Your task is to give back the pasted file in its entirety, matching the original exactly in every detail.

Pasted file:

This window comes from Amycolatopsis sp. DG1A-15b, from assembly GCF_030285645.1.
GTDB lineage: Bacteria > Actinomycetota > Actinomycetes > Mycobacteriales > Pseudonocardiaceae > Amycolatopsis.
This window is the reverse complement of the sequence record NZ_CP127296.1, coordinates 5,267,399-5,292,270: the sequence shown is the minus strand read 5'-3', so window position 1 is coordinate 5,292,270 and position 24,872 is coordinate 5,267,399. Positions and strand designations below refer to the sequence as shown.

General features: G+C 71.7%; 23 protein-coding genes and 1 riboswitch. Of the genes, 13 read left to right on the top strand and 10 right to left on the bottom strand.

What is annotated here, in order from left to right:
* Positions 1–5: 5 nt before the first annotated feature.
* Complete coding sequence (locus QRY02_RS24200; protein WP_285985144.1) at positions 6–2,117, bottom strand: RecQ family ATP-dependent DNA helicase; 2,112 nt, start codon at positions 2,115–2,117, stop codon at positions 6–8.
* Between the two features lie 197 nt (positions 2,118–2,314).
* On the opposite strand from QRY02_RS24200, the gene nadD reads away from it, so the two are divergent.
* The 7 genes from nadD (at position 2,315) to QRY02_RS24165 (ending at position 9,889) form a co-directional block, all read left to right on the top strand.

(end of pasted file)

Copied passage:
This window comes from Amycolatopsis sp. DG1A-15b, from assembly GCF_030285645.1.
GTDB lineage: Bacteria > Actinomycetota > Actinomycetes > Mycobacteriales > Pseudonocardiaceae > Amycolatopsis.
This window is the reverse complement of the sequence record NZ_CP127296.1, coordinates 5,267,399-5,292,270: the sequence shown is the minus strand read 5'-3', so window position 1 is coordinate 5,292,270 and position 24,872 is coordinate 5,267,399. Positions and strand designations below refer to the sequence as shown.

General features: G+C 71.7%; 23 protein-coding genes and 1 riboswitch. Of the genes, 13 read left to right on the top strand and 10 right to left on the bottom strand.

What is annotated here, in order from left to right:
* Positions 1–5: 5 nt before the first annotated feature.
* Complete coding sequence (locus QRY02_RS24200; protein WP_285985144.1) at positions 6–2,117, bottom strand: RecQ family ATP-dependent DNA helicase; 2,112 nt, start codon at positions 2,115–2,117, stop codon at positions 6–8.
* Between the two features lie 197 nt (positions 2,118–2,314).
* On the opposite strand from QRY02_RS24200, the gene nadD reads away from it, so the two are divergent.
* The 7 genes from nadD (at position 2,315) to QRY02_RS24165 (ending at position 9,889) form a co-directional block, all read left to right on the top strand.